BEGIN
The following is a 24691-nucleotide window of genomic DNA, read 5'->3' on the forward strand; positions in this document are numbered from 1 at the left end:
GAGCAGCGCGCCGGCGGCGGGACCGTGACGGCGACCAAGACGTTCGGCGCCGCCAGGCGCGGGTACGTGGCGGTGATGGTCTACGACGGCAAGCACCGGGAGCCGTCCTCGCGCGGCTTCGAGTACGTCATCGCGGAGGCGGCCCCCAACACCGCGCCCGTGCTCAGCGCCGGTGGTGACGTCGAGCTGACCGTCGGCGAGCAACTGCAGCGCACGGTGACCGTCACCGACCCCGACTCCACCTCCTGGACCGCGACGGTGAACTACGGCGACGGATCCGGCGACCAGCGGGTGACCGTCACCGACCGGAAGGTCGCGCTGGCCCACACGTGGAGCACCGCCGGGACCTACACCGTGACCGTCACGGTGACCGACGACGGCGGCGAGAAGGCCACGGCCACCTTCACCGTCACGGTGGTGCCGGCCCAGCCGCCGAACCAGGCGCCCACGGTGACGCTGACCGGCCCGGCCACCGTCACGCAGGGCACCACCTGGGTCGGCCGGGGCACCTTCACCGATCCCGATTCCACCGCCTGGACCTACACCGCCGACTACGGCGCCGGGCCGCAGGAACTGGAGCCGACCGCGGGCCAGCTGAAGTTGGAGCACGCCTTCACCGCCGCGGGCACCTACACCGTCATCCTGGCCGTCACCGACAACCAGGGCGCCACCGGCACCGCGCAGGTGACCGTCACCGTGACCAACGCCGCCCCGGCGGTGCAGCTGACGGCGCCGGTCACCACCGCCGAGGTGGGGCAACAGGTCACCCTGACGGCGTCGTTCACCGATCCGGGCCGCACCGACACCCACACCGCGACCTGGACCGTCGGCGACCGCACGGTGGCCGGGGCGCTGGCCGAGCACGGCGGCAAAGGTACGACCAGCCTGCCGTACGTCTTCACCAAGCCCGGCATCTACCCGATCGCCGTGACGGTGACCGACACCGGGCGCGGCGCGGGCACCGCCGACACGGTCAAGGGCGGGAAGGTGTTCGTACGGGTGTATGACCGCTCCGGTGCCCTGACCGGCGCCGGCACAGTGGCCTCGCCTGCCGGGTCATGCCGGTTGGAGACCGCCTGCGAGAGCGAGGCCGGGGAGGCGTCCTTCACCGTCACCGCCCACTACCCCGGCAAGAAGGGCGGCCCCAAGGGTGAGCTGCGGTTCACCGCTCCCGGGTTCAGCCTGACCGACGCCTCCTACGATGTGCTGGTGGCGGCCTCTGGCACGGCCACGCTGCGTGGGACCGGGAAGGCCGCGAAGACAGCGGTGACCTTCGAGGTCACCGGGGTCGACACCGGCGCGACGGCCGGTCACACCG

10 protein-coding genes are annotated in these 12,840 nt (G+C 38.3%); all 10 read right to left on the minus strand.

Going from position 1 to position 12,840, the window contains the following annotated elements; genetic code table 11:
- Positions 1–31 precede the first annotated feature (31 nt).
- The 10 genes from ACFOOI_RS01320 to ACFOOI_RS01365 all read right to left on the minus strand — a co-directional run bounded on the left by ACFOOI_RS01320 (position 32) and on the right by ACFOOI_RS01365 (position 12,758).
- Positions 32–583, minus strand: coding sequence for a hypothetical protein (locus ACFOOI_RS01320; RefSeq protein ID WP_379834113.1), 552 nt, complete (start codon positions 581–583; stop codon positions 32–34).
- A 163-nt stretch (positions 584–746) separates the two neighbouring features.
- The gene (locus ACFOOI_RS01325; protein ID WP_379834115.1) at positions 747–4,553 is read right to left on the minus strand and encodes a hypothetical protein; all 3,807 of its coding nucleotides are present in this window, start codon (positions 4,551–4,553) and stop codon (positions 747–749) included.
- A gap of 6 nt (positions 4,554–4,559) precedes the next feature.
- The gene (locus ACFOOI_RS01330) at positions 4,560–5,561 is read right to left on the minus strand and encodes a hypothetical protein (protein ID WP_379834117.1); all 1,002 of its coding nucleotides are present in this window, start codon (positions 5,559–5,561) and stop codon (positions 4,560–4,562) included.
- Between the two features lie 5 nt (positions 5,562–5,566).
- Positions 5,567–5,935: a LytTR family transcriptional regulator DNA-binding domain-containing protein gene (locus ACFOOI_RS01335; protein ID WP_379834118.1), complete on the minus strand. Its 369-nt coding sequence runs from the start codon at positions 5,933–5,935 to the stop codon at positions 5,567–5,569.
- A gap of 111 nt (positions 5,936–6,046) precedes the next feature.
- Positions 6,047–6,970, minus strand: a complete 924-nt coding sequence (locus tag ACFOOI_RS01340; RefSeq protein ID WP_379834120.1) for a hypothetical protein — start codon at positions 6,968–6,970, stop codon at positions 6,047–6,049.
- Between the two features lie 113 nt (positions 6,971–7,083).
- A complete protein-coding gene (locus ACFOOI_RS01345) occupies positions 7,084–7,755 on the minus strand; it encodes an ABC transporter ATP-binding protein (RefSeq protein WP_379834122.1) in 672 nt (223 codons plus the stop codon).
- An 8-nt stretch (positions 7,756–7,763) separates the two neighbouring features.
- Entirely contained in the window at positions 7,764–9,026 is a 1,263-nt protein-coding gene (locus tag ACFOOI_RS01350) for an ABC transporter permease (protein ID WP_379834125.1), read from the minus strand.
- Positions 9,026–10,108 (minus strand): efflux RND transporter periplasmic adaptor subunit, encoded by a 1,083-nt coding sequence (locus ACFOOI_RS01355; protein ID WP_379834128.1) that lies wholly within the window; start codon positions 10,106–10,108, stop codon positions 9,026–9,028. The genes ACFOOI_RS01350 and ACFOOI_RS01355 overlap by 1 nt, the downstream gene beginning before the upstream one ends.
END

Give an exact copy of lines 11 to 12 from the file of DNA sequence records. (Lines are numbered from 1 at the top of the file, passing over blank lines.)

- The gene (locus ACFOOI_RS01330) at positions 4,560–5,561 is read right to left on the minus strand and encodes a hypothetical protein (protein ID WP_379834117.1); all 1,002 of its coding nucleotides are present in this window, start codon (positions 5,559–5,561) and stop codon (positions 4,560–4,562) included.
- Between the two features lie 5 nt (positions 5,562–5,566).